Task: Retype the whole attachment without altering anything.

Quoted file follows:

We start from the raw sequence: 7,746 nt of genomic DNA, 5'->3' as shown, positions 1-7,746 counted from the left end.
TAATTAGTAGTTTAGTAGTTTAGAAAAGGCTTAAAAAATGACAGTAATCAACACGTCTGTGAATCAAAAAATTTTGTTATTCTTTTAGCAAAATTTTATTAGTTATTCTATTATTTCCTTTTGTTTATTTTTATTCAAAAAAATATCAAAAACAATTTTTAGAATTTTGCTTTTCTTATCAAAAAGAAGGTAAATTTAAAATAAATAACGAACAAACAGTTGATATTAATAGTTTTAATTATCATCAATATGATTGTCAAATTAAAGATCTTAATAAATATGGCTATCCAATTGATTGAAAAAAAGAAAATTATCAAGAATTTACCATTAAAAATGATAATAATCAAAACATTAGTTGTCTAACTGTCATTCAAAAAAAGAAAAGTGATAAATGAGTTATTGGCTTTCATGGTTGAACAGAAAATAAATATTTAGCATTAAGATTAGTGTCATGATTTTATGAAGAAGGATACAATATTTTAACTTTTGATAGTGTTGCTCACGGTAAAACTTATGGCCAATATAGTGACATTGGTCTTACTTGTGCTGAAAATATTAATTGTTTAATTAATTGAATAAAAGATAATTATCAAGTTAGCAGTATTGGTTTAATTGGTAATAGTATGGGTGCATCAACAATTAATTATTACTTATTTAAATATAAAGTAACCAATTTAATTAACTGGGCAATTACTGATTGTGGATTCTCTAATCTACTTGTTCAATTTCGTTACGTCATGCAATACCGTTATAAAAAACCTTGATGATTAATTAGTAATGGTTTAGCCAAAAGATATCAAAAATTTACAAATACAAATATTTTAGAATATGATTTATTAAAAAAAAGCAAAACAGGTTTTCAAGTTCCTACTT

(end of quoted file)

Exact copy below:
We start from the raw sequence: 7,746 nt of genomic DNA, 5'->3' as shown, positions 1-7,746 counted from the left end.
TAATTAGTAGTTTAGTAGTTTAGAAAAGGCTTAAAAAATGACAGTAATCAACACGTCTGTGAATCAAAAAATTTTGTTATTCTTTTAGCAAAATTTTATTAGTTATTCTATTATTTCCTTTTGTTTATTTTTATTCAAAAAAATATCAAAAACAATTTTTAGAATTTTGCTTTTCTTATCAAAAAGAAGGTAAATTTAAAATAAATAACGAACAAACAGTTGATATTAATAGTTTTAATTATCATCAATATGATTGTCAAATTAAAGATCTTAATAAATATGGCTATCCAATTGATTGAAAAAAAGAAAATTATCAAGAATTTACCATTAAAAATGATAATAATCAAAACATTAGTTGTCTAACTGTCATTCAAAAAAAGAAAAGTGATAAATGAGTTATTGGCTTTCATGGTTGAACAGAAAATAAATATTTAGCATTAAGATTAGTGTCATGATTTTATGAAGAAGGATACAATATTTTAACTTTTGATAGTGTTGCTCACGGTAAAACTTATGGCCAATATAGTGACATTGGTCTTACTTGTGCTGAAAATATTAATTGTTTAATTAATTGAATAAAAGATAATTATCAAGTTAGCAGTATTGGTTTAATTGGTAATAGTATGGGTGCATCAACAATTAATTATTACTTATTTAAATATAAAGTAACCAATTTAATTAACTGGGCAATTACTGATTGTGGATTCTCTAATCTACTTGTTCAATTTCGTTACGTCATGCAATACCGTTATAAAAAACCTTGATGATTAATTAGTAATGGTTTAGCCAAAAGATATCAAAAATTTACAAATACAAATATTTTAGAATATGATTTATTAAAAAAAAGCAAAACAGGTTTTCAAGTTCCTACTT